5) Expecting Something For Free On Your Birthday
Unless you're eating at Chuck-E-Cheese...fuck it, even Chuck should charge you. Seriously though, this sense of entitlement people have, not even on their birthdays, but every day, is out of control. We should be celebrating intelligent, female teachers and professionals who still have to bleed and experience a biological hormonal upheaval once a month because that's life and still have to deal with cat-calling and abusive men in public and at bars and restaurants and mysoginistic bosses and co-workers and relatives and who are married to lazy and average men who don't do much to help because that's the unfortunate majority human condition and you could have married a bigger asshole and who have three kids that they will personally mold into contributing members of society...YOU deserve a free drink. Or two or three. That's a real occasion in my mind. Not the entitled birthday people. Entitlement. I think that's really what all of these shitty behaviours come down to. Guess what? Every single person in the world has a birthday. It's honestly the least special thing ever. I am not saying I don't celebrate them with and for those I hold dear. But myself and the establishment I work for don't need to celebrate yours, though we're happy to facilitate the people in your party making it happen...and paying for it. Because that's what a gift is. And last I checked, nobody expects a gift from a stranger. Which is what I am to you, and what you are to me. Yet, people expect these gratuitous gestures. Who do they think is going to pay for the labour, the lease, and the ingredients to fab up this free gesture? Get serious. You wanted to come here for dinner, you pay for your dinner. And leave a tip. A decent one. Like, at LEAST 15%. But 18% would be better. Honestly? Don't pretend that you can't use the machine. It's literally like, never been easier. You have a fucking iPhone in your pocket. And if you're old (not sorry) and back in "the day" tips were totally discretionary and 10% was good, also remember that you were using two tin cans and a piece of string to communicate, smoking was advertised as "good for your health", and men expected women to have dinner on the table and do all their laundry and serve them beer and keep their opinions to themselves and...wait, you're still that guy? THEN GET THE FUCK OUT OF MY RESTAURANT AND GET WITH THE TIMES.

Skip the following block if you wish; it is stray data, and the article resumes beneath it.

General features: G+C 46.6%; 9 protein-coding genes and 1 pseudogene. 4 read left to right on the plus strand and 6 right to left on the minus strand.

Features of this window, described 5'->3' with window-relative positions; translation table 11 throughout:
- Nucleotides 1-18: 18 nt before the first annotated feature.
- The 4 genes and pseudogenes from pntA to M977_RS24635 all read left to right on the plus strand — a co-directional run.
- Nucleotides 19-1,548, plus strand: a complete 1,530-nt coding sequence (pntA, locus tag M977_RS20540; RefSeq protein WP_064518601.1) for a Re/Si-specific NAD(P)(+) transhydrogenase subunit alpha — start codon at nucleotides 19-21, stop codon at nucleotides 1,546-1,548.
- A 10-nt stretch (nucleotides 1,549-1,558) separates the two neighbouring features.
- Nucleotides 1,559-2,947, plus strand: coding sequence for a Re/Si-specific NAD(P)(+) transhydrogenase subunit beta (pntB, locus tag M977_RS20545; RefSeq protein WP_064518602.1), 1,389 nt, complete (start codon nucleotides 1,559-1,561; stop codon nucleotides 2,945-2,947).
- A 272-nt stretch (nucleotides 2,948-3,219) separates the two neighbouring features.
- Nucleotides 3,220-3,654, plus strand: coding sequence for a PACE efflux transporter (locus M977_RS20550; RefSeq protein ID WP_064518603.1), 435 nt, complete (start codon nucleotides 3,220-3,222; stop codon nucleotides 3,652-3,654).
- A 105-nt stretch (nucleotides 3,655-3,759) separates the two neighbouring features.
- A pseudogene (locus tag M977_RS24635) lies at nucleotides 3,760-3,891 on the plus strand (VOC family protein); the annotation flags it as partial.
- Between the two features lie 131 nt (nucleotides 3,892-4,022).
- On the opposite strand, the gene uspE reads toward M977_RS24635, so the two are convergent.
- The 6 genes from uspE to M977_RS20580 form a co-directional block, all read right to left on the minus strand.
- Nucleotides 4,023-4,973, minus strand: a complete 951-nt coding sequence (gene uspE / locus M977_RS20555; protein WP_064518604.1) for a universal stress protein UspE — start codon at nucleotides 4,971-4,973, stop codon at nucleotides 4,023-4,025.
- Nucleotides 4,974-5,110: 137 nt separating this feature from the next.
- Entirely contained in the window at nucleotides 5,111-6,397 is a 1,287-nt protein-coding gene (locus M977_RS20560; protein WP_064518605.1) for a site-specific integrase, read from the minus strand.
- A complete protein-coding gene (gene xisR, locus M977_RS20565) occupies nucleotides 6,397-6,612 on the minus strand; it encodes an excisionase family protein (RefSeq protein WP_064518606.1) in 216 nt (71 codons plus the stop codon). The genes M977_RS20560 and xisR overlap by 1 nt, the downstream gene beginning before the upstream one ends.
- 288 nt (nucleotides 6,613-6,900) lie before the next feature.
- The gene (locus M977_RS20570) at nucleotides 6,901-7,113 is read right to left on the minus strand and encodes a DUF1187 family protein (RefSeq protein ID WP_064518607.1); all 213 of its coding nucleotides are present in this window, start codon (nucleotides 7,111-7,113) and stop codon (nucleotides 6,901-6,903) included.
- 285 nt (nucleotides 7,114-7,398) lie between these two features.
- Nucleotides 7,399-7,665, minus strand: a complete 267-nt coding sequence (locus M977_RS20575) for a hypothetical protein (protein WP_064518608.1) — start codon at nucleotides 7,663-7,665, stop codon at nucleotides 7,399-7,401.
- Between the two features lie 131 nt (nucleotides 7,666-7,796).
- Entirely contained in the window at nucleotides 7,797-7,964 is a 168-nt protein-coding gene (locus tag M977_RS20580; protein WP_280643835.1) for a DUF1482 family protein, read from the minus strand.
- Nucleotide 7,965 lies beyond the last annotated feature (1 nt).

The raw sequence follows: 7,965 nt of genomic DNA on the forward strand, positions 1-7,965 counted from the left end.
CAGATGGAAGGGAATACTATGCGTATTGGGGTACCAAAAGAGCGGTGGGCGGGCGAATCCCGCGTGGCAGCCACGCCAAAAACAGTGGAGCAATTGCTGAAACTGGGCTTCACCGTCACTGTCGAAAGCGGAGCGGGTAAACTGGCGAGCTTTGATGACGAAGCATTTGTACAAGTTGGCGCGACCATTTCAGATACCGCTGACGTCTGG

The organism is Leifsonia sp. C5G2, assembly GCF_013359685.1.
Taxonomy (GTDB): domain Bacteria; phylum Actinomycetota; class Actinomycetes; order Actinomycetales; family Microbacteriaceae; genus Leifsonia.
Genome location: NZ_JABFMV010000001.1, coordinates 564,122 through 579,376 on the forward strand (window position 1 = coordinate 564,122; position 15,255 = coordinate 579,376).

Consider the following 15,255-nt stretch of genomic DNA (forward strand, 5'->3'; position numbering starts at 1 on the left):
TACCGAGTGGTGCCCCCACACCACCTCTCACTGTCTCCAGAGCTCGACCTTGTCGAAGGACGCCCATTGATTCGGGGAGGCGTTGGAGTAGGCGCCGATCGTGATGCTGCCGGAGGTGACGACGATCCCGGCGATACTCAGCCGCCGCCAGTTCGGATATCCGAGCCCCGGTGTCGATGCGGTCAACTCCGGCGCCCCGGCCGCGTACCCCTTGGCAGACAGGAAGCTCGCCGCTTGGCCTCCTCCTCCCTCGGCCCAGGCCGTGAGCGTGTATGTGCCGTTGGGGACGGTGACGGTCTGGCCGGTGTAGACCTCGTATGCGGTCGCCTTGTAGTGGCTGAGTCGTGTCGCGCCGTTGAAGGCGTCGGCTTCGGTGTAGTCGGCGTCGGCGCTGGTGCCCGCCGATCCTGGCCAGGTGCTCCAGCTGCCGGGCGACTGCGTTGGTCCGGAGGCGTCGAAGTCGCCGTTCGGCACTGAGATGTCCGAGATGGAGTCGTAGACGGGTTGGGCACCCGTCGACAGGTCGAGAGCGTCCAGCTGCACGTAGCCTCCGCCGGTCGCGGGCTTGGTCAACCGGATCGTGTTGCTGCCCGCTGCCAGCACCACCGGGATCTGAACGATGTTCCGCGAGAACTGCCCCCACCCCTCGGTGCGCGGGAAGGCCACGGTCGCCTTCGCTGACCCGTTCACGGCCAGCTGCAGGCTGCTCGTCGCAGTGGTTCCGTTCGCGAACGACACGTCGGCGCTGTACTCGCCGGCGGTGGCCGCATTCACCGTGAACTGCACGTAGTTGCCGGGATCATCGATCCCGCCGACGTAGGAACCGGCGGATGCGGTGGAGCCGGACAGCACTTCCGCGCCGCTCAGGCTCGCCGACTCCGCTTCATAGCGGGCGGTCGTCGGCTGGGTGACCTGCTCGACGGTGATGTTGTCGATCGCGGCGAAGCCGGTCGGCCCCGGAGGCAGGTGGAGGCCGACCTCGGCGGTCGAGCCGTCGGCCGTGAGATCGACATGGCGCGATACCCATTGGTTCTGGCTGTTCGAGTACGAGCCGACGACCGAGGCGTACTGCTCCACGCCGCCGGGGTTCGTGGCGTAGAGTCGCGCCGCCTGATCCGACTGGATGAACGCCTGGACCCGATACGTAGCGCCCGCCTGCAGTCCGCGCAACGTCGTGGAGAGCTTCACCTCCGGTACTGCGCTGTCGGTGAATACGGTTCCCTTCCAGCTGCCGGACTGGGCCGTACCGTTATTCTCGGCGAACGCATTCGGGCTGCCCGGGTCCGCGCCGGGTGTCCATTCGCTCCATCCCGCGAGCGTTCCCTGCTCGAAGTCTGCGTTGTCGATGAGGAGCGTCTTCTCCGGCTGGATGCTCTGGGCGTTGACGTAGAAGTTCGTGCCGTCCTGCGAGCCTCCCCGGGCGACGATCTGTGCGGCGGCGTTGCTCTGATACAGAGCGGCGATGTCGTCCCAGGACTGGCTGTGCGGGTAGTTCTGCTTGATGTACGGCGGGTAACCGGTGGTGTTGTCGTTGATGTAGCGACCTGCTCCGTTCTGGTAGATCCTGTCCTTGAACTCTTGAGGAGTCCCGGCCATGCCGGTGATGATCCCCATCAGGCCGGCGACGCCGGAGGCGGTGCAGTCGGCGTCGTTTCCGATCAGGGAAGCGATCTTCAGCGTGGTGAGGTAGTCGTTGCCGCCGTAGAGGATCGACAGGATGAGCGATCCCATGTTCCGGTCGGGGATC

I'm feeling hot today. Here are a couple rapid fire extra habits to avoid while dining out:
•Don't complain about prices. Have you ever run a successful business that sold things for what they paid for them?
•Respect dining windows. No, not the table by the window that you're not getting. If the restaurant told you you've got 2 hours, respect that or don't agree to it. They're running a business. If you want more time, negotiate it in advance, and make it worth their while by spending. Or choose another restaurant.
•Don't demean your server. Don't ask them personal questions. Don't ask when they're going to get a "real" job or what their passion is. Don't comment on their appearance unless it is a genuinely innocent and sincere compliment. Don't ask for their number or when they're off. If you're truly in love, come back by yourself and hold a boombox over your head with "In Your Eyes" by Peter Gabriel playing.
•Don't ask to speak to the manager. Think for a second. What you were about to say is stupid and you can get over it. Chill the fuck out and order another drink. You don't drink? Fuck. Me.
•Don't go out to dinner.